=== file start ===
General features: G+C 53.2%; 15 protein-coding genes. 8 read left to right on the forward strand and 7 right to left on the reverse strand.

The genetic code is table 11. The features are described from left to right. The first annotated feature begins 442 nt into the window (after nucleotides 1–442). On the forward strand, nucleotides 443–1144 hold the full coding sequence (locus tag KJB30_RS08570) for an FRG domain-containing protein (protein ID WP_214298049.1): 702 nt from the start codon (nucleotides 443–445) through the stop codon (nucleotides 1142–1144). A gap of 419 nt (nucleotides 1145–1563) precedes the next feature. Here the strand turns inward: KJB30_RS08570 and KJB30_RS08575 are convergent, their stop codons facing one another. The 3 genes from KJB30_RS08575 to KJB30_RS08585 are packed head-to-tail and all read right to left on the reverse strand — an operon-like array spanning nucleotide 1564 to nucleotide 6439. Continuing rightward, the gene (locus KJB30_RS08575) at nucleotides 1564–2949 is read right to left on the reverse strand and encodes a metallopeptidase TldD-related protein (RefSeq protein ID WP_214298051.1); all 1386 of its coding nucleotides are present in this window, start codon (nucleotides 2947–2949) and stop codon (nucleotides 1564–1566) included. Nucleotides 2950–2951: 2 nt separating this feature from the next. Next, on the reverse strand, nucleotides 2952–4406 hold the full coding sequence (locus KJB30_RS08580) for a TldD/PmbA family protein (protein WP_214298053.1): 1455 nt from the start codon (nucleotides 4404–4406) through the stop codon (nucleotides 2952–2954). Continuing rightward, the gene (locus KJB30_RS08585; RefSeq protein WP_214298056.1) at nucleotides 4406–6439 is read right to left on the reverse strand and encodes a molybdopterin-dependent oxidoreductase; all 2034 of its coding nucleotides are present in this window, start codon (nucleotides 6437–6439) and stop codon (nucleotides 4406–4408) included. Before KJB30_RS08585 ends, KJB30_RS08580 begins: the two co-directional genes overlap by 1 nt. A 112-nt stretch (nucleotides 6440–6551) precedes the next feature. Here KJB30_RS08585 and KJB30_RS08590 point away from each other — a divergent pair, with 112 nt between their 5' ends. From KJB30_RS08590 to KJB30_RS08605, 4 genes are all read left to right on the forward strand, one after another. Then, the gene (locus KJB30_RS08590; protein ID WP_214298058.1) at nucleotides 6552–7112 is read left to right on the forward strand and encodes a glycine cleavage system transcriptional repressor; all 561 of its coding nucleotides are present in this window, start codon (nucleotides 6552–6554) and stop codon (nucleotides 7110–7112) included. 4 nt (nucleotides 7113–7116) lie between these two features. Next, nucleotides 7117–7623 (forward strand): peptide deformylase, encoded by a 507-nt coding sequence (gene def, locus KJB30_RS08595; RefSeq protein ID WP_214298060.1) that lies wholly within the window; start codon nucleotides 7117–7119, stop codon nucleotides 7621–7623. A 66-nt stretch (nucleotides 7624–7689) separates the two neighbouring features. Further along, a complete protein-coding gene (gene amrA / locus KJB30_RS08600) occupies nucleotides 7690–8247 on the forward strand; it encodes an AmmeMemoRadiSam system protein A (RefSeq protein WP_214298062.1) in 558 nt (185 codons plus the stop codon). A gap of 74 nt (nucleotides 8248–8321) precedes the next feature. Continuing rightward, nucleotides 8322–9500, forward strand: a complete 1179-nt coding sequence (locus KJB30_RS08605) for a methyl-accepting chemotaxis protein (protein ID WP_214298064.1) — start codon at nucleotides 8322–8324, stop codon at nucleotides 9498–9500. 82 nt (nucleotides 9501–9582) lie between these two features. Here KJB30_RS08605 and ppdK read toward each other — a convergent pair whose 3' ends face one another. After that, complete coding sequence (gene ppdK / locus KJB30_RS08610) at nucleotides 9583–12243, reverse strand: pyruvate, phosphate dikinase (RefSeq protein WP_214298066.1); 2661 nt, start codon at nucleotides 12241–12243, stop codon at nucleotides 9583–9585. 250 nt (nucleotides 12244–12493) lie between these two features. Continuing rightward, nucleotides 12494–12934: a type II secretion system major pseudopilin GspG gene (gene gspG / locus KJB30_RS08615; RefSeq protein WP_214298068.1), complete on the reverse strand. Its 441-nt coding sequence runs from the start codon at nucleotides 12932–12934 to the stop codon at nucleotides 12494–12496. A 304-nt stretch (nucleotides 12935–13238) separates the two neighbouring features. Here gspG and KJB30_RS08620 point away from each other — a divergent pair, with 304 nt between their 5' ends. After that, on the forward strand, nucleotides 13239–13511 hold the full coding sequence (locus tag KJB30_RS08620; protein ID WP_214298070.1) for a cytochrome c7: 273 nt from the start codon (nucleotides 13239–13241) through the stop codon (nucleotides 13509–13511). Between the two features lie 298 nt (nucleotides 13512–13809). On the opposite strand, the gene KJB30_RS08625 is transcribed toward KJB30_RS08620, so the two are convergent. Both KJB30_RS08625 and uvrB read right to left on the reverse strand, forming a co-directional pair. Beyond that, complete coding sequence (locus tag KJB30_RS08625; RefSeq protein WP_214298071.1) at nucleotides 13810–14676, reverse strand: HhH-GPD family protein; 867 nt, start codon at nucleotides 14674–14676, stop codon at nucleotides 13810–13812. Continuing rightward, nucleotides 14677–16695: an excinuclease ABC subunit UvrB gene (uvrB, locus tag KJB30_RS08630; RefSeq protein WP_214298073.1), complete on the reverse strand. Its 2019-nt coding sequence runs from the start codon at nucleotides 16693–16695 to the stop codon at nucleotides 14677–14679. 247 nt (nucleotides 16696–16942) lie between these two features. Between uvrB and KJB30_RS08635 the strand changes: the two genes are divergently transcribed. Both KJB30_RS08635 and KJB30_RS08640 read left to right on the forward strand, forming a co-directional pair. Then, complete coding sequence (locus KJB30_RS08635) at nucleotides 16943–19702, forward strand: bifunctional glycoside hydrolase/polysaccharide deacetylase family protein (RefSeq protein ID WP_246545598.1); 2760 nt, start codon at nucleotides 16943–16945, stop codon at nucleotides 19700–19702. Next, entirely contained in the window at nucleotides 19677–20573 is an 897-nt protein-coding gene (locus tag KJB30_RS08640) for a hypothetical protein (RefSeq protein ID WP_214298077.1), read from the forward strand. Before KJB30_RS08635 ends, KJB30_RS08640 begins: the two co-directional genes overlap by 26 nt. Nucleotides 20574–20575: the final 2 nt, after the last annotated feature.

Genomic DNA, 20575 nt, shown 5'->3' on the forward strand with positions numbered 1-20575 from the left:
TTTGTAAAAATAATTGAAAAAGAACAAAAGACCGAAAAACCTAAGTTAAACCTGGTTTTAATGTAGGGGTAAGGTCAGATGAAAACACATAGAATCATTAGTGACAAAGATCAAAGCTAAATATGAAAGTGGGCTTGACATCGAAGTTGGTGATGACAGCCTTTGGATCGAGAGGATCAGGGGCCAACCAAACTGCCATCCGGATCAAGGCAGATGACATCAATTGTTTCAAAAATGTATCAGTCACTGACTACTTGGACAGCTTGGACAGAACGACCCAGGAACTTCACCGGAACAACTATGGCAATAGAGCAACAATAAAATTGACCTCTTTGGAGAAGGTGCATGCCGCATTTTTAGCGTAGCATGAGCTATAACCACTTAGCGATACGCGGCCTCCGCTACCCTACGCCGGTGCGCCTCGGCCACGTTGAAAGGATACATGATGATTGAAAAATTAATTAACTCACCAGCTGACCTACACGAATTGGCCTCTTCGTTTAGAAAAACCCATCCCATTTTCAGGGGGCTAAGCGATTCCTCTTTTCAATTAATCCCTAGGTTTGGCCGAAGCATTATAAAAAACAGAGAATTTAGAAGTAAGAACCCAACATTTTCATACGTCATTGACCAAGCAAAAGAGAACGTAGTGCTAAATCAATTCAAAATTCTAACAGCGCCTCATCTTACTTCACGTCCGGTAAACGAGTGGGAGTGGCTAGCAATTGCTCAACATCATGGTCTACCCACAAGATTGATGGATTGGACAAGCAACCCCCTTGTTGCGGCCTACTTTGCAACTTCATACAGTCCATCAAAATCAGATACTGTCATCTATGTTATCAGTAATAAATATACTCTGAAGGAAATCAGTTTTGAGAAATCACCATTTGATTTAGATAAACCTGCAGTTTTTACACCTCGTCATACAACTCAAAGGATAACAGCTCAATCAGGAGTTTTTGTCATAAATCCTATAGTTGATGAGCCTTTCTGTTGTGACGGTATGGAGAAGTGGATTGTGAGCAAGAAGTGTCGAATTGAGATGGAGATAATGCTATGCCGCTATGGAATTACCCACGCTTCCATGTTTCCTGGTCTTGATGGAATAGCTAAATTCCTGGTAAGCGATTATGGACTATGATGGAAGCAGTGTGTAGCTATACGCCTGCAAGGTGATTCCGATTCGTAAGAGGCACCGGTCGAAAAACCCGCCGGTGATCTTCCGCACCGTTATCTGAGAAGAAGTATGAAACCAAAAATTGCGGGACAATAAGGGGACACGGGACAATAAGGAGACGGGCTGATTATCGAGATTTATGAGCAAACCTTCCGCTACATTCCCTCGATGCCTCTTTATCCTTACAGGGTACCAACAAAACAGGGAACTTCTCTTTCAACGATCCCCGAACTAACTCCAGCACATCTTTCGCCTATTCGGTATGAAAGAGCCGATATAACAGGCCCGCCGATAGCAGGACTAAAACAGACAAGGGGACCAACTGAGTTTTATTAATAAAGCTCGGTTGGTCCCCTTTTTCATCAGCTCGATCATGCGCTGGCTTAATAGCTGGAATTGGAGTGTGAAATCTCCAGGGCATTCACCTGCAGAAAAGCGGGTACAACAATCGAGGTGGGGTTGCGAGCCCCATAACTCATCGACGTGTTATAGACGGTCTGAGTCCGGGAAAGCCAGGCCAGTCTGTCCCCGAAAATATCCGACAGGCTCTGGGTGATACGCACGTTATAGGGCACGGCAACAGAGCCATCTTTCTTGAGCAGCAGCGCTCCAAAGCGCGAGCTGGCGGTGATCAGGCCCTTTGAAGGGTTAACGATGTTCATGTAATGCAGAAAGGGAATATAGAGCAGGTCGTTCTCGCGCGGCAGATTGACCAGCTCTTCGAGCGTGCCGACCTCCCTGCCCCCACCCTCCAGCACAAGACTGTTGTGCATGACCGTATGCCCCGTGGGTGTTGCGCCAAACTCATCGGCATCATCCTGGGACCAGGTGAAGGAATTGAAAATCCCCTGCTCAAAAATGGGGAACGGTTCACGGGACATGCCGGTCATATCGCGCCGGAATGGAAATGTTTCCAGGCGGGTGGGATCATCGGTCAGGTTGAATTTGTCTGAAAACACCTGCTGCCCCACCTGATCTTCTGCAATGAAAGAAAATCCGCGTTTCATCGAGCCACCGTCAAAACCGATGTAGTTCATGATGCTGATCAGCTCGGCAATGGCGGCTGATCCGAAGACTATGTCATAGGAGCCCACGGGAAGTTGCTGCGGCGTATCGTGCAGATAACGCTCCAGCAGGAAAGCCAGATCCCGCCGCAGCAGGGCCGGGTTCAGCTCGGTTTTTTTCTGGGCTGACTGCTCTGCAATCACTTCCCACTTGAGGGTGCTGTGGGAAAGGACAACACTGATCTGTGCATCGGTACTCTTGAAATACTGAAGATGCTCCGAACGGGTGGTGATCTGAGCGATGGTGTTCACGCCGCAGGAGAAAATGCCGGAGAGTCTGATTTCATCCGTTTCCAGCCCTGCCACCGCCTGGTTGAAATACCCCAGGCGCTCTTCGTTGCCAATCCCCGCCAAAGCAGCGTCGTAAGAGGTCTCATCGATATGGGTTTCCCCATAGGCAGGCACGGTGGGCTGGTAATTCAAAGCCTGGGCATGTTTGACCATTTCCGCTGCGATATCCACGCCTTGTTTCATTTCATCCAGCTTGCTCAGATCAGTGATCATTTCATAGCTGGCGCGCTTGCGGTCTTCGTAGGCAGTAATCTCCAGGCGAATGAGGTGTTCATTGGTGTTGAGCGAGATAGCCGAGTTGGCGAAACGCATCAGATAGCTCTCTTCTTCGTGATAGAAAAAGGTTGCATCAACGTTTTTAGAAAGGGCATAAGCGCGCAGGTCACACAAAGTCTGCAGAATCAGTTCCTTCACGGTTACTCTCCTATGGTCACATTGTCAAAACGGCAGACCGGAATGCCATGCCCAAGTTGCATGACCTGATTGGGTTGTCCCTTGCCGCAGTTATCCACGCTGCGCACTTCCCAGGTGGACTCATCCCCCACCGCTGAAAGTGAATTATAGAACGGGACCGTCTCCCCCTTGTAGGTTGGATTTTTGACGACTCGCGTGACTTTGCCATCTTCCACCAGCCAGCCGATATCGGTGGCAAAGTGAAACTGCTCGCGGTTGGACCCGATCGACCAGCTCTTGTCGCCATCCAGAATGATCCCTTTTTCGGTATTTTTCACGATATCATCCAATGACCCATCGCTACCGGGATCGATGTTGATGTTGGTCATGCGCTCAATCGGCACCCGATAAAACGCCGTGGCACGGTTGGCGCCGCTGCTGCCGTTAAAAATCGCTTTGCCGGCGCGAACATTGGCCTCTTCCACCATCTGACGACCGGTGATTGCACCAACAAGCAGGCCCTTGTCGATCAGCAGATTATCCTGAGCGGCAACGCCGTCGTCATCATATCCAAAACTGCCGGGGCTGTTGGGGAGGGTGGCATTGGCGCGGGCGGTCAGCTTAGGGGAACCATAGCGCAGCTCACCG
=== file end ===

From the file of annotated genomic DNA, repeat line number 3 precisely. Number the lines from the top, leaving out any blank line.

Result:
Genomic DNA, 20575 nt, shown 5'->3' on the forward strand with positions numbered 1-20575 from the left: